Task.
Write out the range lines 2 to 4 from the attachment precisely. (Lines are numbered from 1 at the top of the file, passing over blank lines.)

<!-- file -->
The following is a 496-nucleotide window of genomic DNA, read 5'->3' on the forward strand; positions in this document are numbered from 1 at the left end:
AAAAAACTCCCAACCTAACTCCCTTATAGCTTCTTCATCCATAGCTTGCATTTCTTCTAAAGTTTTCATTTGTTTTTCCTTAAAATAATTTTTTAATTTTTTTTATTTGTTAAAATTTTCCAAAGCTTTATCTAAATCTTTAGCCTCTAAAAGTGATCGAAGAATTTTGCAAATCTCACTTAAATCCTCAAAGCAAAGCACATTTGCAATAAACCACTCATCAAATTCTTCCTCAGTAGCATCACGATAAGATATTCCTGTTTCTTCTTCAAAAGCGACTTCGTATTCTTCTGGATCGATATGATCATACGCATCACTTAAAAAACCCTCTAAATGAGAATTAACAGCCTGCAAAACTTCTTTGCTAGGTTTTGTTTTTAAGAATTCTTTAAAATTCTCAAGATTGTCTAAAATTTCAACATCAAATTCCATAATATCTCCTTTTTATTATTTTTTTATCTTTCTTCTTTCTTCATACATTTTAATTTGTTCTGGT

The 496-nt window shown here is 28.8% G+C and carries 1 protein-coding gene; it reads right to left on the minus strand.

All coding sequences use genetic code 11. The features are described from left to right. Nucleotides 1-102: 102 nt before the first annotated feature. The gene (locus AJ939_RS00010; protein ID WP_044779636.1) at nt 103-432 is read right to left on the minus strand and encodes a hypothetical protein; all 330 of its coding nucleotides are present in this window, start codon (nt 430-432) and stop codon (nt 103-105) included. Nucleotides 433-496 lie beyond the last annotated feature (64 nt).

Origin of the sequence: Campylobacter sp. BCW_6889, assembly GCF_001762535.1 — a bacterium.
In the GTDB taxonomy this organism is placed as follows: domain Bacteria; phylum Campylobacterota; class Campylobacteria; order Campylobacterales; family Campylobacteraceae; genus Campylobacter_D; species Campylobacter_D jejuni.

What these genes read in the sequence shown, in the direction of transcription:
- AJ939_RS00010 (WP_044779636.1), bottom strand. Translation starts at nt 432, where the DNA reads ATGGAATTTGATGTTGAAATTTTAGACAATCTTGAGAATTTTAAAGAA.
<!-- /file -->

AAAAAACTCCCAACCTAACTCCCTTATAGCTTCTTCATCCATAGCTTGCATTTCTTCTAAAGTTTTCATTTGTTTTTCCTTAAAATAATTTTTTAATTTTTTTTATTTGTTAAAATTTTCCAAAGCTTTATCTAAATCTTTAGCCTCTAAAAGTGATCGAAGAATTTTGCAAATCTCACTTAAATCCTCAAAGCAAAGCACATTTGCAATAAACCACTCATCAAATTCTTCCTCAGTAGCATCACGATAAGATATTCCTGTTTCTTCTTCAAAAGCGACTTCGTATTCTTCTGGATCGATATGATCATACGCATCACTTAAAAAACCCTCTAAATGAGAATTAACAGCCTGCAAAACTTCTTTGCTAGGTTTTGTTTTTAAGAATTCTTTAAAATTCTCAAGATTGTCTAAAATTTCAACATCAAATTCCATAATATCTCCTTTTTATTATTTTTTTATCTTTCTTCTTTCTTCATACATTTTAATTTGTTCTGGT

The 496-nt window shown here is 28.8% G+C and carries 1 protein-coding gene; it reads right to left on the minus strand.

All coding sequences use genetic code 11. The features are described from left to right. Nucleotides 1-102: 102 nt before the first annotated feature. The gene (locus AJ939_RS00010; protein ID WP_044779636.1) at nt 103-432 is read right to left on the minus strand and encodes a hypothetical protein; all 330 of its coding nucleotides are present in this window, start codon (nt 430-432) and stop codon (nt 103-105) included. Nucleotides 433-496 lie beyond the last annotated feature (64 nt).